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It’s National Anti Bullying week this week. Along with the stuff I’m currently talking about in therapy, it seems a very appropriate time to share a little story. Hopefully it can help other people but to be honest, it’s to help me as much as anything.

For years I’ve felt that if my son Reggie was ever in trouble for doing something wrong, no matter what it was, I would help him and be there to support him.

However, If he was being bullied or god forbid ever the bully, then I wouldn’t be able to go near the situation.

Someone else would have to get involved. The anger and fear building up inside me at the thought of needing to have that conversation with him is uncontrollable at times.

I mentioned this as an off the cuff comment in therapy not so long ago, I moved on. Very quickly my therapist intervened ” hang on a minute, tell me a bit more about that, why did you dismiss that feeling so quickly”.

Out of nowhere I said ” Now humour me here Charlotte, I doubt this has anything to do with anything, but i was quite badly bullied as a 12yr old in school, do you think that may have had any affect on me?”

”Ah” She said. ”Yes, yes I do. I think we may have found the root cause of the problems. Can you tell me a bit more about it?”.

There was this particular period halfway through year 8. A particularly lad, long story short, decided he was going to pick on me. There was never any physical bullying, but it was psychological. That was bad enough.

I was being left out of groups that I was normally involved in, isolated on the bus home from school and made to feel like in was the one doing wrong. I was being called names and left on my own. It’s f***ing awful.

One particular and very vivid time I remember being at football training one evening. I’d walked up to the car park waiting for a lift, when a good pal of mine Tom, came running up from the field and handed me my new Sheffield Wednesday jumper that I’d left behind.

The lad who was bullying me had been spitting all over it.

I know it’s just a jumper. But I loved that jumper. It meant so much to me at the time and I never wore it again after that.

I talked to Charlotte about how it felt like the bullying went on for a lifetime. In reality it was only a few weeks. That’s all it needed to be. The damage had very much been done.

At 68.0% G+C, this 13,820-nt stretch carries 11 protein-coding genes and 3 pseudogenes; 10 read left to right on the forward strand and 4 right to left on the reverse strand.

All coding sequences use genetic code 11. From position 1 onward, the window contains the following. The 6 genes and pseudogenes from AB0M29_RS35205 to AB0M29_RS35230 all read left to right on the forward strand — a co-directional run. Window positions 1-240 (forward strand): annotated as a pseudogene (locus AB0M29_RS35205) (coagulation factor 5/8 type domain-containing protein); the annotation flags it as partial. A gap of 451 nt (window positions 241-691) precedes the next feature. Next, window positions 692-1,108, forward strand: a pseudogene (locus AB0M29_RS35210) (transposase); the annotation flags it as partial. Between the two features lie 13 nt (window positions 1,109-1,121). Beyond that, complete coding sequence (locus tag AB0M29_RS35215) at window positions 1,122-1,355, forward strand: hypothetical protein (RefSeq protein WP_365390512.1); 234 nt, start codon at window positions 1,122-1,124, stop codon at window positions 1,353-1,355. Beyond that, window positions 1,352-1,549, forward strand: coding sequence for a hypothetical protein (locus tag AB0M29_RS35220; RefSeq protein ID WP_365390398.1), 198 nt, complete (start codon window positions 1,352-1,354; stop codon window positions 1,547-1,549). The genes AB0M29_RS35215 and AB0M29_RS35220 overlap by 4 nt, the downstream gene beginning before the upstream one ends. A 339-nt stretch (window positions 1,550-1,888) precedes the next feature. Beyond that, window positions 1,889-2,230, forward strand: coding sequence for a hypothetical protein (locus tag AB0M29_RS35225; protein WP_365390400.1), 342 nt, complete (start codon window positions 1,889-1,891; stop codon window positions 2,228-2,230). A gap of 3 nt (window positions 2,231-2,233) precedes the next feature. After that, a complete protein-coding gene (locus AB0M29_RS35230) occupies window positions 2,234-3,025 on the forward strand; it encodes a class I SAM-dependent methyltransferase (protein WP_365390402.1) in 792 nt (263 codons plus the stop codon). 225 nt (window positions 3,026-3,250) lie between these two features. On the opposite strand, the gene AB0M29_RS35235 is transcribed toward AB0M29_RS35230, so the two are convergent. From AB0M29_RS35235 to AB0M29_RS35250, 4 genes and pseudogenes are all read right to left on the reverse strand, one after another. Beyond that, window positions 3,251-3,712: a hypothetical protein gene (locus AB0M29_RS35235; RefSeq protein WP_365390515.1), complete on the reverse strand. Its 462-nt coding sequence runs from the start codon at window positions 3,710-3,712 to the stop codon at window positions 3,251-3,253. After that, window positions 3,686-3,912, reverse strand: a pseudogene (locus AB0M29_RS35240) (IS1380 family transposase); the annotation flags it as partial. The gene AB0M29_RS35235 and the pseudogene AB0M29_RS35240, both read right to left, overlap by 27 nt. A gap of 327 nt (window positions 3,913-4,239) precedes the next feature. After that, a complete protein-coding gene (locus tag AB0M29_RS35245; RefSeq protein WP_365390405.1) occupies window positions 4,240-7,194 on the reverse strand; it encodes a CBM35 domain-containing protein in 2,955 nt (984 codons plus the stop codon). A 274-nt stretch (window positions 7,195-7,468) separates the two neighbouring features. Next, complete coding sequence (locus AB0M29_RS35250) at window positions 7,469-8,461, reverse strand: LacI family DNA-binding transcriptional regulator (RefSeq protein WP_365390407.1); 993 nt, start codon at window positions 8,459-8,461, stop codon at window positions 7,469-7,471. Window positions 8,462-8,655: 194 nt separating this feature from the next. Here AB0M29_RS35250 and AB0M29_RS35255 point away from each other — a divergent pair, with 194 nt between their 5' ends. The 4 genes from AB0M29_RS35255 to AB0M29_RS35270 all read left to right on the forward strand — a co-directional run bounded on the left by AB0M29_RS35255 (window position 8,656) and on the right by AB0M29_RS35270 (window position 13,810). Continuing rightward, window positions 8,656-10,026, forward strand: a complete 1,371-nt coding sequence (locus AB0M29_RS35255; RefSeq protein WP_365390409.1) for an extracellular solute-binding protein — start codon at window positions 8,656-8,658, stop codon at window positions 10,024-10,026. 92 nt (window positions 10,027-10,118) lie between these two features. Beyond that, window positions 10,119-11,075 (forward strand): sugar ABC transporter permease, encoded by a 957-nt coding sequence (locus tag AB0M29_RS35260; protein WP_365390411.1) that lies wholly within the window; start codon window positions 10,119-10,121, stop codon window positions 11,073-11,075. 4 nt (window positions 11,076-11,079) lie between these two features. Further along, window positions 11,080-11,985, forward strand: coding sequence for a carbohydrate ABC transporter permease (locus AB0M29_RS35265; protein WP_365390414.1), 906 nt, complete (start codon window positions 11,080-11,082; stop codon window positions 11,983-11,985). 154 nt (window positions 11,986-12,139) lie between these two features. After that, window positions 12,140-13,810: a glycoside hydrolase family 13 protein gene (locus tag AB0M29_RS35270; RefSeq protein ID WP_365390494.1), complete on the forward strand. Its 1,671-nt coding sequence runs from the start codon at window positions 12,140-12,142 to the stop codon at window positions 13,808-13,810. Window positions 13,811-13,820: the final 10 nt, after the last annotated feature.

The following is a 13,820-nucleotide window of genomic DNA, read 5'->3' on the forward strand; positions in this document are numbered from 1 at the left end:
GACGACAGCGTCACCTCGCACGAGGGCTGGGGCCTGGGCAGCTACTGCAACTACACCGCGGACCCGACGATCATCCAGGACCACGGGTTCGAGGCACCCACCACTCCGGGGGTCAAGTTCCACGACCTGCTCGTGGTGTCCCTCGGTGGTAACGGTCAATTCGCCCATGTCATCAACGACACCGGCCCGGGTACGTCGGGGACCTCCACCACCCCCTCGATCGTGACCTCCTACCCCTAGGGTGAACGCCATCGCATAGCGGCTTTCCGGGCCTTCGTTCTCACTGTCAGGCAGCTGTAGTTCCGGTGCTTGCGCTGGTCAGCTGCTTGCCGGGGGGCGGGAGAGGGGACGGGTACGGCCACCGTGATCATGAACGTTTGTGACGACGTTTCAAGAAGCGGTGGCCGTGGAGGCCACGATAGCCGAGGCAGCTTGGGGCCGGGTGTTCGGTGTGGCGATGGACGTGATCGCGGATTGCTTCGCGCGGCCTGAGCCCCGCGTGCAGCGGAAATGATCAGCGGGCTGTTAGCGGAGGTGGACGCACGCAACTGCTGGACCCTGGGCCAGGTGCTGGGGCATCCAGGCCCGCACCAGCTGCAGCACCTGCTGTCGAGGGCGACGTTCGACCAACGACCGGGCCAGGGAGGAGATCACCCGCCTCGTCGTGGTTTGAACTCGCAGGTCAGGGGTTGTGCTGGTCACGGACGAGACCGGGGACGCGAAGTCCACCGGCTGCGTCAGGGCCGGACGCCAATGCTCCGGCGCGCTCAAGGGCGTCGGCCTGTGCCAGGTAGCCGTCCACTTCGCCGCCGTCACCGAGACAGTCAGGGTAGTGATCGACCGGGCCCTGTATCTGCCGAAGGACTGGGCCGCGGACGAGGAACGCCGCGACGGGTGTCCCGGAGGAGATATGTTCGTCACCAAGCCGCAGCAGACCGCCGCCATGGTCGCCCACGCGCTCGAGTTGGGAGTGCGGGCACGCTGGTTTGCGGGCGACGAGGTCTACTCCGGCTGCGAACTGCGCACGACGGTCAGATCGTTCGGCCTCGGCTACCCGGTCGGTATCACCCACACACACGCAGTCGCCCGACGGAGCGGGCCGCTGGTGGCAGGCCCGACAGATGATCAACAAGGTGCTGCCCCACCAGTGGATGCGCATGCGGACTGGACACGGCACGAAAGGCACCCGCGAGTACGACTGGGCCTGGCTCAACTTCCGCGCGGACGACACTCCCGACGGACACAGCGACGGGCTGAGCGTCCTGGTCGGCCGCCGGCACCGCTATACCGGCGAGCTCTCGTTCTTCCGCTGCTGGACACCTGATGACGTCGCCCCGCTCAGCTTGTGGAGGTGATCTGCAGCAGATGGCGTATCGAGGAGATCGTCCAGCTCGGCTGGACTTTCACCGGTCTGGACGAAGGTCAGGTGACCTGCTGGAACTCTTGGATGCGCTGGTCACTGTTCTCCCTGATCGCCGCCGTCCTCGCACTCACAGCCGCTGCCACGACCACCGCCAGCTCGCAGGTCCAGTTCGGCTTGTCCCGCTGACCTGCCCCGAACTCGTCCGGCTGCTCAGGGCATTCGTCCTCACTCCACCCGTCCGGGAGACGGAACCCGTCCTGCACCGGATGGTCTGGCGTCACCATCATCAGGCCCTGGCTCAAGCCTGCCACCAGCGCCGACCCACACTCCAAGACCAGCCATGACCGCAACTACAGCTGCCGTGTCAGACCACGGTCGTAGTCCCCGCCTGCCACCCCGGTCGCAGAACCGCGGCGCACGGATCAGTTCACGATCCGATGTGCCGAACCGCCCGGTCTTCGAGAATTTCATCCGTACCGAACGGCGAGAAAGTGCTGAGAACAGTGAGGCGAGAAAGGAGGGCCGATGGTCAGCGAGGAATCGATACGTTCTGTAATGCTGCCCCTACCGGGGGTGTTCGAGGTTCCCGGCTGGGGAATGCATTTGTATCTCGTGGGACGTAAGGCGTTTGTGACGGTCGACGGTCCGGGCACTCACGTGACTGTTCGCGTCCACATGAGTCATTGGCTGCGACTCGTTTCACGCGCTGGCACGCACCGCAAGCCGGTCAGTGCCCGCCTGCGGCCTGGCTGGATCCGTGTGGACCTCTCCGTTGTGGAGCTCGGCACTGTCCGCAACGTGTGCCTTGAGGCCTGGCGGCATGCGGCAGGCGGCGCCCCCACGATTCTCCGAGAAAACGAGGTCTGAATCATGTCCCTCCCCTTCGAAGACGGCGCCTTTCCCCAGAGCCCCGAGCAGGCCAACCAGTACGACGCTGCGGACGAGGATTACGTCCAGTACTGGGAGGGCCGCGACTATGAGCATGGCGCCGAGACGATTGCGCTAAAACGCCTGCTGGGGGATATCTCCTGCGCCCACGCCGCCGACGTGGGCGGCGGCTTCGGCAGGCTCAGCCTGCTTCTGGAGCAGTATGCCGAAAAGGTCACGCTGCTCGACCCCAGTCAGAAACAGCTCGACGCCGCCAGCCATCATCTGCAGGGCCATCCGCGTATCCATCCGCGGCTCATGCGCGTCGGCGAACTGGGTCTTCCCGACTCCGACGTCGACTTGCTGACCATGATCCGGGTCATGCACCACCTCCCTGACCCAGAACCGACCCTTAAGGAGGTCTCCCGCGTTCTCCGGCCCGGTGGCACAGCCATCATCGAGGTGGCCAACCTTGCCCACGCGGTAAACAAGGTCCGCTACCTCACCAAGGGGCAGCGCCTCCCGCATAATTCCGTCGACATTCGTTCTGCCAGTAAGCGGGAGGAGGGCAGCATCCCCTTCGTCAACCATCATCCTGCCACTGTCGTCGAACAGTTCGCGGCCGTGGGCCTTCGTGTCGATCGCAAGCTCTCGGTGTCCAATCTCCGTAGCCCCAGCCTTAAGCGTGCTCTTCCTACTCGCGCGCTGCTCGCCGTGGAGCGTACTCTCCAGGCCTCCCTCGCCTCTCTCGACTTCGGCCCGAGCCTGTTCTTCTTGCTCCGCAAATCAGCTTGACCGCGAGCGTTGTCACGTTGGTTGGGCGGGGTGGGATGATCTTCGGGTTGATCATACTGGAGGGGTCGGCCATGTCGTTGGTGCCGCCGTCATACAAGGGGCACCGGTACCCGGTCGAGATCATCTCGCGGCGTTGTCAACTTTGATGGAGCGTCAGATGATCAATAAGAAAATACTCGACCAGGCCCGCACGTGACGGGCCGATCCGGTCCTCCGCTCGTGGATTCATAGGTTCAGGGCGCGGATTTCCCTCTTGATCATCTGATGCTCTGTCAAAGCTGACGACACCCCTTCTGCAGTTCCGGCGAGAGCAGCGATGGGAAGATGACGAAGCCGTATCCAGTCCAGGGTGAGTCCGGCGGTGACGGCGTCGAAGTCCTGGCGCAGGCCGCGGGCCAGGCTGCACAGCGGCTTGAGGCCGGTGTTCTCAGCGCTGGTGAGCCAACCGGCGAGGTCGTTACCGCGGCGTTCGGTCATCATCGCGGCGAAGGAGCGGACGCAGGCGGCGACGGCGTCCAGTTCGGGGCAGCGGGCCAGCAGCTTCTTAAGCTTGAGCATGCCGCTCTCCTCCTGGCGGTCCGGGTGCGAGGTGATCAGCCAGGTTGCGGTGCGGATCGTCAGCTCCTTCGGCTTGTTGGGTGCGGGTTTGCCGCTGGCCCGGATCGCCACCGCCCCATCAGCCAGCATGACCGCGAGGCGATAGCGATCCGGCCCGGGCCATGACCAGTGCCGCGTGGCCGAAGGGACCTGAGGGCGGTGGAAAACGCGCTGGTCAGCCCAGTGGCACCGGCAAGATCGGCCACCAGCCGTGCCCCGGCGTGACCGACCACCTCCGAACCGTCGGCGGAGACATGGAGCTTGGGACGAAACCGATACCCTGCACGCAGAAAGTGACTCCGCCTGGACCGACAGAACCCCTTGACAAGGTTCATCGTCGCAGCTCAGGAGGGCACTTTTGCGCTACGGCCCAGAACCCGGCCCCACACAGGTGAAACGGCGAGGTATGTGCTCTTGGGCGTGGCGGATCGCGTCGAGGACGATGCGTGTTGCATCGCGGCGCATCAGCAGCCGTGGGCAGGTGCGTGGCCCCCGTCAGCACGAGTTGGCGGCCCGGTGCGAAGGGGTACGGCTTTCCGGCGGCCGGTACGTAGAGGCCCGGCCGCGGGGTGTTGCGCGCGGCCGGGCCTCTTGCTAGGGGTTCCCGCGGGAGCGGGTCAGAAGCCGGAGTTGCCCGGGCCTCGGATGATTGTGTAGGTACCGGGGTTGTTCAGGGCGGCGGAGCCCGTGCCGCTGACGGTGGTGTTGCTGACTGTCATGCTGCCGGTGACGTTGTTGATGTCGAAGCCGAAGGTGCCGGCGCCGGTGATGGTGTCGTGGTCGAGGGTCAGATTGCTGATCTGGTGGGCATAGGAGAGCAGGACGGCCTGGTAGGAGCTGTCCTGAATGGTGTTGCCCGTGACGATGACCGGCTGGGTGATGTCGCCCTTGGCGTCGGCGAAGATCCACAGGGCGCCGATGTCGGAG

My parents spoke to the lad’s mother and it was over. They were brilliant and I felt safe and supported by them the whole way. That’s all I wanted at the time. I didn’t want to interrogate things, understand why it had happened or even know what my parents had said. I just wanted it over. And it was.

With a knowing nod and (weirdly) a decent sized smile Charlotte said:

”So it turns out we’ve being doing a really good job at addressing the symptoms of why you’ve been feeling the way you’ve been feeling, however now I think we’ve found the root cause. ”

The reason you’ve felt insecure about relationships for the last 25 years, the reason you use food, money or alcohol to try and suppress any anxiety or emotion is all linked back to this time. It’s a trauma”.

”Everything you’ve been doing is an attempt to smooth over that void you’ve had. You may not have known that’s what it was, but that’s exactly it”.

I can’t tell you the weight that was lifted when I heard that. Everything changed. For the better.

I still feel anger towards bullying, but in a different way. Friends and colleagues have said it’s very obvious when someone appears to be showing bullying tendencies, how protective I get over others, and I’ll stand up to this people but in a constructive way. That feels good.

I want to help people with similar experiences. It’s easy to ignore them and act they they didn’t have an impact.

It requires us being vulnerable, open to critics again. but out doesn’t have to be. When you’ve been in a certain situation yourself, you know how others have felt. They may never have had the opportunity to feel seen or heard before.

I want to help others to feel supported, and to move on again.

This story has a happy ending. And I really do consider it the end.

Being bullied as child doesn’t have anywhere near as much power over me as it has done for the last 25 years. I’m aware of it now and what i was doing to fight it. By facing the trauma I’ve been able to learn about it, understand the emotions that I didn’t understand, and piece together it’s connection to those negative habits.

The power is still there. But I’m in charge now.

And I’m on the hunt find that jumper again…

If you or anyone you know has been affected by bullying now or in the past, advice on how to get support can be found at the following places:

Anti Bullying Alliance

Bullies Out

National Bullying Helpline


If there’s anything in this blog that you can relate to or are curious about finding out more, please don’t hesitate to reach out to me.

Take Care & Speakeasy